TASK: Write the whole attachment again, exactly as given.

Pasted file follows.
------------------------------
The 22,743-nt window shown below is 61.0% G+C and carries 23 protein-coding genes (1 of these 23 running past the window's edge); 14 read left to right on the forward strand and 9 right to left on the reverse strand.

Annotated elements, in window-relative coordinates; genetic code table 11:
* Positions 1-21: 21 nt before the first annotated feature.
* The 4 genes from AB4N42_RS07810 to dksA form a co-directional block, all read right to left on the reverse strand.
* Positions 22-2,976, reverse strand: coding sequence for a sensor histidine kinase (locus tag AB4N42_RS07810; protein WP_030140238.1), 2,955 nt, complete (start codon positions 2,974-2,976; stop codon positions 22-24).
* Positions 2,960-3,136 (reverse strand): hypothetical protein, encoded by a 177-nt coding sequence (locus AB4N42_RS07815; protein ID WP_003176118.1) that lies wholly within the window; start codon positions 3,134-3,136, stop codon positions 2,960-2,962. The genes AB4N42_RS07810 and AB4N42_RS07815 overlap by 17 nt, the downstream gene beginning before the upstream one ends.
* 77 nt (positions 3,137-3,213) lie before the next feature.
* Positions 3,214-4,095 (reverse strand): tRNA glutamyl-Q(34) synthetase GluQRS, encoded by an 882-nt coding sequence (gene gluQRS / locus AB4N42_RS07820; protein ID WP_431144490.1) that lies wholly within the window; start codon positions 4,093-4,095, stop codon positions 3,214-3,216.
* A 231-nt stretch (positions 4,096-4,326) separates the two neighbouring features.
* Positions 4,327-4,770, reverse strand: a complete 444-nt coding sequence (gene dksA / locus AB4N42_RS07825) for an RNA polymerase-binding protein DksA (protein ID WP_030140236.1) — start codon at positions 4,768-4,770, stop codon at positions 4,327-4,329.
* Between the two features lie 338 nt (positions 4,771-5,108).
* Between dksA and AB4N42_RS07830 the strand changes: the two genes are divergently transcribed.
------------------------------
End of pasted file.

The 22,743-nt window shown below is 61.0% G+C and carries 23 protein-coding genes (1 of these 23 running past the window's edge); 14 read left to right on the forward strand and 9 right to left on the reverse strand.

Annotated elements, in window-relative coordinates; genetic code table 11:
* Positions 1-21: 21 nt before the first annotated feature.
* The 4 genes from AB4N42_RS07810 to dksA form a co-directional block, all read right to left on the reverse strand.
* Positions 22-2,976, reverse strand: coding sequence for a sensor histidine kinase (locus tag AB4N42_RS07810; protein WP_030140238.1), 2,955 nt, complete (start codon positions 2,974-2,976; stop codon positions 22-24).
* Positions 2,960-3,136 (reverse strand): hypothetical protein, encoded by a 177-nt coding sequence (locus AB4N42_RS07815; protein ID WP_003176118.1) that lies wholly within the window; start codon positions 3,134-3,136, stop codon positions 2,960-2,962. The genes AB4N42_RS07810 and AB4N42_RS07815 overlap by 17 nt, the downstream gene beginning before the upstream one ends.
* 77 nt (positions 3,137-3,213) lie before the next feature.
* Positions 3,214-4,095 (reverse strand): tRNA glutamyl-Q(34) synthetase GluQRS, encoded by an 882-nt coding sequence (gene gluQRS / locus AB4N42_RS07820; protein ID WP_431144490.1) that lies wholly within the window; start codon positions 4,093-4,095, stop codon positions 3,214-3,216.
* A 231-nt stretch (positions 4,096-4,326) separates the two neighbouring features.
* Positions 4,327-4,770, reverse strand: a complete 444-nt coding sequence (gene dksA / locus AB4N42_RS07825) for an RNA polymerase-binding protein DksA (protein ID WP_030140236.1) — start codon at positions 4,768-4,770, stop codon at positions 4,327-4,329.
* Between the two features lie 338 nt (positions 4,771-5,108).
* Between dksA and AB4N42_RS07830 the strand changes: the two genes are divergently transcribed.